NEW YORK, NEW YORK July 12, 2018—An early childhood initiative that partnered 11 New York City health systems with one or more community-based organizations each screened 5,534 very young children and their caregivers in New York City over the past year for socioeconomic factors that can affect a child's health, and found that more than a third (1,890) needed services that addressed social or developmental needs.
The teams reported that adult education and child care were the two most common social needs, with food insecurity a close third. A high percentage of families at several practices were found to have one or more social needs, among them poor housing, maternal depression, exposure to violence, and child behavioral concerns. All these factors, often referred to as social determinants of health, can adversely affect the physical development of very young children, causing lifelong health and educational challenges.
The Partnerships for Early Childhood Development initiative, jointly funded by United Hospital Fund, the Altman Foundation, and The New York Community Trust, was established in March 2017 to develop and support clinical/community organization partnerships that could screen children and their families for social determinants of health and refer them to services. UHF took the lead on the project's management and produced a report, Clinical-Community Partnerships for Better Health: Observations from New York City's Partnerships for Early Childhood Development Initiative, analyzing the results of Phase I of the project, ending in March 2018. Phase II of the project, with eight of the original teams participating and continued support from UHF, Altman, and The Trust, will begin in August.
“The experiences and observations of the PECD participants provide lessons not only for pediatric practices seeking to develop community partnerships but also for health care providers serving other at-risk populations,” said Anthony Shih, MD, MPH, president of UHF. “This report presents a valuable model approach for addressing critical non-clinical aspects of child health and for the larger possibilities for clinical-community partnerships.”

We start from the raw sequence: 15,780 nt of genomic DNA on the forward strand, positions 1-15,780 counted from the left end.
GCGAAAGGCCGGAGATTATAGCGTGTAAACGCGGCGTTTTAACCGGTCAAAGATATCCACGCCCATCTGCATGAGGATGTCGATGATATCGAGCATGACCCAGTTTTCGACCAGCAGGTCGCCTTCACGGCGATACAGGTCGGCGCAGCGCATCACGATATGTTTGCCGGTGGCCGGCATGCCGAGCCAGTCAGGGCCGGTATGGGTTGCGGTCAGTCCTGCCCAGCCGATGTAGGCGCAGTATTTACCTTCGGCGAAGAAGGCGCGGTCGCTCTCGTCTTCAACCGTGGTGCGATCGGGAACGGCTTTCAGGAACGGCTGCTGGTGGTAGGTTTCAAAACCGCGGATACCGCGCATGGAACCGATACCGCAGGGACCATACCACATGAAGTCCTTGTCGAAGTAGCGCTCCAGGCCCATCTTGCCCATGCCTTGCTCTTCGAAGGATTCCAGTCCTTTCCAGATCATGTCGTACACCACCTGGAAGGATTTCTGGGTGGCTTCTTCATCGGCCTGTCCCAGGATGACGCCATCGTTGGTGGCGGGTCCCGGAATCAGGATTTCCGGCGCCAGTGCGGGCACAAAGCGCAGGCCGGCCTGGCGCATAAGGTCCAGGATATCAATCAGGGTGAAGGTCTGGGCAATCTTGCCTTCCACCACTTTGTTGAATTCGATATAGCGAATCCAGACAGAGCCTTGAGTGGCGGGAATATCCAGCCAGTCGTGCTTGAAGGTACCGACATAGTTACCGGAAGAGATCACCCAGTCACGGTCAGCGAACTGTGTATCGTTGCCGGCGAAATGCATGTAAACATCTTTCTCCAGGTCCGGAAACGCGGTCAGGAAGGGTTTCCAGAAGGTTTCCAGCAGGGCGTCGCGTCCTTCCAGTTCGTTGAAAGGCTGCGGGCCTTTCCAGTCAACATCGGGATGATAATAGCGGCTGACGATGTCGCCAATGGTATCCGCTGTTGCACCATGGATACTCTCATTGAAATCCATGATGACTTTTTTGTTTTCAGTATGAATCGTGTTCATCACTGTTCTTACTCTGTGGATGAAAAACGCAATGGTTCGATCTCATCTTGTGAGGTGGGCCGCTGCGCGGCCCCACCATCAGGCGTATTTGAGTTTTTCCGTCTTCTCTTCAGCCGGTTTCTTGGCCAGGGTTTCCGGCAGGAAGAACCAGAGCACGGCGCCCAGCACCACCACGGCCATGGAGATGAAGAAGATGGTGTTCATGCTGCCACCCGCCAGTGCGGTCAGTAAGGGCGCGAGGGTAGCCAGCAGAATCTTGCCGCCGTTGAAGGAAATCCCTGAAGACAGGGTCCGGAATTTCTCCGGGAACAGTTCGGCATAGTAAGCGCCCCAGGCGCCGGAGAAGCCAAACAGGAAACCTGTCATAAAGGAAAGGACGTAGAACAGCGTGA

The medical community has increasingly realized in recent years the importance and prevalence of social determinants of health. Almost half of all families in the United States are either living in poverty or dealing with financial distress, unable to cover basic needs such as food, housing, health care, and child care. In 2016 the American Academy of Pediatrics recommended that children be screened for social determinants of health, and called on pediatric practices to connect patients and their caregivers with community organizations that can help them get the services and resources they need.
“Screening for social needs is challenging, and acting on such needs can be even harder,” said report co-author Suzanne Brundage, director of UHF's Children's Health Initiative, Patricia S. Levinson Fellow at UHF, and head of PECD. “The first year of the PECD initiative has yielded valuable information for building meaningful clinical-community partnerships that will be helpful to others seeking to establish these kinds of partnerships.”
The analysis found that most of the clinical practices referred 50 percent or more of those families with social needs for community services, but rates of service use were much lower. The teams reported challenges in tracking whether families connected with community services, and in some cases family reluctance to be screened or act on a referral because of a lack of trust, fear of involvement by child protective services, or concerns related to immigration issues. To get families to complete screens and referrals at a higher rate, teams were trained on immigrants' rights and culturally sensitive approaches to screening.
The participating PECD teams also dealt with their own workflow inefficiencies and information technology limitations. Most relied on paper screens and referrals, since compatible electronic health records and tablets were often not available to both sides of the partnerships. Teams also struggled with tracking referrals electronically and sharing information.
Some health systems also found it challenging to get buy-in from their clinicians, but found that rotating medical residents through their community partners' sites increased enthusiasm for the program. Sharing stories of families whose needs were addressed through the referrals also helped. “We learned that building strong clinical and community organization partnerships requires effort on both sides,” said Matlin Gilman, UHF health policy analyst and co-author of the report.
Phase II of PECD will build on the progress made in the first year, and focus on streamlining teams' workflows, expanding screening programs, and improving processes for connecting families to services and getting feedback.
The health systems participating in the first year of the initiative were BronxCare Health System; Cohen Children's Medical Center (part of Northwell Health); NYC Health + Hospitals/Coney Island; NYC Health + Hospitals/Gotham Health, Gouverneur; Interfaith Medical Center; Montefiore Medical Center; The Mount Sinai Hospital; NewYork-Presbyterian/Columbia University Irving Medical Center; NewYork-Presbyterian Queens; NYU School of Medicine/Family Health Centers at NYU Langone; and St. John's Episcopal Hospital.
The full report can be downloaded from UHF's website here.
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